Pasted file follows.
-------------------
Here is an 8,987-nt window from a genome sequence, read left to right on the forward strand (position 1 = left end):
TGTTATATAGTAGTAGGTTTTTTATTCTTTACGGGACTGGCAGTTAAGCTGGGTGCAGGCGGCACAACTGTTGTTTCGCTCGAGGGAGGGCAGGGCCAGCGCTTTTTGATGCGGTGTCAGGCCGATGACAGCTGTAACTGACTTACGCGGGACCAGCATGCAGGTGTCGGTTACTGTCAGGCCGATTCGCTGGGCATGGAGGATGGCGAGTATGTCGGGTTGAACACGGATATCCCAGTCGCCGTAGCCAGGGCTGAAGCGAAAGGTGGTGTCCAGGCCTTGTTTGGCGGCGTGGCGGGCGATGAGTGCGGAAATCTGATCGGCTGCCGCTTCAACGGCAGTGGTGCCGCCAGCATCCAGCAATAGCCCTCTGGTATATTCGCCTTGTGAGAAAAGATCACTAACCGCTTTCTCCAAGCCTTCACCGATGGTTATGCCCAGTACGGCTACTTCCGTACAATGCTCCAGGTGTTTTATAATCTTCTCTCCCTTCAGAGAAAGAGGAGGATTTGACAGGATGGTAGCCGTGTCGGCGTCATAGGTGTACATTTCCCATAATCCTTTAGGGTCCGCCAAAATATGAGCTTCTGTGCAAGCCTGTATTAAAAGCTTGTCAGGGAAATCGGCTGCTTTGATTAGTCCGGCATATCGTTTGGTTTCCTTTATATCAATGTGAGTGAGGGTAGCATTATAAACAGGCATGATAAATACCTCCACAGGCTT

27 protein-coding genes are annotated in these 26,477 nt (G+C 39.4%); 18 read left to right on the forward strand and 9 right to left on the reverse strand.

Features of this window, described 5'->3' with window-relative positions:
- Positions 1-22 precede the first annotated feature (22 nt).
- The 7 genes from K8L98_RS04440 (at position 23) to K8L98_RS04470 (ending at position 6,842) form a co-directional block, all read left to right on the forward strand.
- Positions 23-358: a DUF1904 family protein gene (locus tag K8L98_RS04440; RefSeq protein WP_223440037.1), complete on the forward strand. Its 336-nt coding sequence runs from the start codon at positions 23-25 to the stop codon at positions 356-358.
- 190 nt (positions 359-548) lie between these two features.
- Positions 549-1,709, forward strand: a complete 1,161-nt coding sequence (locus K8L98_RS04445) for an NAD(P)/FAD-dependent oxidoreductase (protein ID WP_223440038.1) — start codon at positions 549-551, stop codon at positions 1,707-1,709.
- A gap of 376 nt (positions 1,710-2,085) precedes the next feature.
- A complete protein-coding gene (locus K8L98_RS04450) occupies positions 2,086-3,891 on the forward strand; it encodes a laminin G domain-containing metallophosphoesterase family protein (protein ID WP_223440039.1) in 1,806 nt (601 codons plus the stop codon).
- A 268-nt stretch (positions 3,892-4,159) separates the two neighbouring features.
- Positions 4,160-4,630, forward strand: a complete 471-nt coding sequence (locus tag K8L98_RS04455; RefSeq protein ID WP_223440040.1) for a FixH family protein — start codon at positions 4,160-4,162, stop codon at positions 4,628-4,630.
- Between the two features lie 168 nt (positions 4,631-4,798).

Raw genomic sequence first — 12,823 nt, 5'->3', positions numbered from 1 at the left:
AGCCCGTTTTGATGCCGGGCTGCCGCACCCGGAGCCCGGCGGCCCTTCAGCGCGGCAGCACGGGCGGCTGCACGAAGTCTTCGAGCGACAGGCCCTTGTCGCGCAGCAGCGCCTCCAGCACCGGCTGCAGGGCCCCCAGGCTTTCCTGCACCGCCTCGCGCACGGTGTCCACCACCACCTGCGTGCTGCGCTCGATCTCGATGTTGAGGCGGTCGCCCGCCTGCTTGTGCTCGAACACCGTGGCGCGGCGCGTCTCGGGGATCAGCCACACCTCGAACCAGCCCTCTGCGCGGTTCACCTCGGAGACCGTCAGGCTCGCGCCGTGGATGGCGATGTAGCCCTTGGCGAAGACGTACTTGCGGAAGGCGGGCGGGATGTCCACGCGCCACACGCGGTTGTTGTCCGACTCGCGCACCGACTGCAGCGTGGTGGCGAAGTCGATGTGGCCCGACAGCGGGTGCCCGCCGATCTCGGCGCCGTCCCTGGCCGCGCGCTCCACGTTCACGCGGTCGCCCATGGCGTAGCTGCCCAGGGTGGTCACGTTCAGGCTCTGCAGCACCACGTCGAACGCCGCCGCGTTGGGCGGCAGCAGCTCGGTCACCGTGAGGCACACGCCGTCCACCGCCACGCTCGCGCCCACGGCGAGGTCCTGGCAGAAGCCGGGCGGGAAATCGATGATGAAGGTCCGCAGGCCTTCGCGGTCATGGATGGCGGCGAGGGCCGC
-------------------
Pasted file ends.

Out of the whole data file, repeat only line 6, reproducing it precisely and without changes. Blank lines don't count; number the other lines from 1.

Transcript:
- The 7 genes from K8L98_RS04440 (at position 23) to K8L98_RS04470 (ending at position 6,842) form a co-directional block, all read left to right on the forward strand.